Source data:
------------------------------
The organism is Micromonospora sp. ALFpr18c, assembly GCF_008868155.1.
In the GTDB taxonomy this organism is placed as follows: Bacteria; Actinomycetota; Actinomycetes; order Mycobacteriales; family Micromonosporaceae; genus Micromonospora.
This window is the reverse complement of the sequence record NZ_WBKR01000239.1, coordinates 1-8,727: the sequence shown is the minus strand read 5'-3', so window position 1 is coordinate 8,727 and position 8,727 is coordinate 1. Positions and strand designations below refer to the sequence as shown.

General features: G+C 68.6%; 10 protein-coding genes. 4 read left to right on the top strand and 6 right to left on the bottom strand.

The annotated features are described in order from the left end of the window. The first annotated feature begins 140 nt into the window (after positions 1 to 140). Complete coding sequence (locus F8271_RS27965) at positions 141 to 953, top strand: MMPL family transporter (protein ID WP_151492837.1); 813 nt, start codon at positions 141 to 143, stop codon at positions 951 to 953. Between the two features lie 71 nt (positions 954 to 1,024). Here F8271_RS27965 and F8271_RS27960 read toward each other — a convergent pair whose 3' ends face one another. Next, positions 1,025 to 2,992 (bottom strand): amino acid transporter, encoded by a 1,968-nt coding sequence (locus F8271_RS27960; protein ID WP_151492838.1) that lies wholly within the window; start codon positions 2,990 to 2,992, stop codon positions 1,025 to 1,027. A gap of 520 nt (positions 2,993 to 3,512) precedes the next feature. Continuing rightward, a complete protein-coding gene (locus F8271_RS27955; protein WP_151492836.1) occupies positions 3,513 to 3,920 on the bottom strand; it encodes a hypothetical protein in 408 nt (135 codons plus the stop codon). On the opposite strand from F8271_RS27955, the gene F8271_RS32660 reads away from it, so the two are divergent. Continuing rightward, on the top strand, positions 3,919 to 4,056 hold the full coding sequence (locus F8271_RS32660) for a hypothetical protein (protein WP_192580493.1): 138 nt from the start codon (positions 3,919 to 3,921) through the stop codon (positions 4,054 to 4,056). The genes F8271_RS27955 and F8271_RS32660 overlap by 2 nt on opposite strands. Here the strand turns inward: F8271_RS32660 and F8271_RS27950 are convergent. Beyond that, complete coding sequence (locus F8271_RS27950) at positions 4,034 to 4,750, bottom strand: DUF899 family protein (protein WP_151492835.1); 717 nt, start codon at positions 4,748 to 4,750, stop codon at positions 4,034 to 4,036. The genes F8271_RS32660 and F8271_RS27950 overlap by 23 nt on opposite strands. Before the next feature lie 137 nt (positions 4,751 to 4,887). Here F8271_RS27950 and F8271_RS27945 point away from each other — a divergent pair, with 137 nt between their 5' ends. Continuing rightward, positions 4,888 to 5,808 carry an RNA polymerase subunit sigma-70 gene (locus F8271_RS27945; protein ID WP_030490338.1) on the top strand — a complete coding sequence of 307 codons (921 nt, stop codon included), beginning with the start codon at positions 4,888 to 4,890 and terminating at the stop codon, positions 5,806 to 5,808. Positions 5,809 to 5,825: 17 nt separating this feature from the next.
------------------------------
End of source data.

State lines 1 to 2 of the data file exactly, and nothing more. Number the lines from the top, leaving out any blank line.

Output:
The organism is Micromonospora sp. ALFpr18c, assembly GCF_008868155.1.
In the GTDB taxonomy this organism is placed as follows: Bacteria; Actinomycetota; Actinomycetes; order Mycobacteriales; family Micromonosporaceae; genus Micromonospora.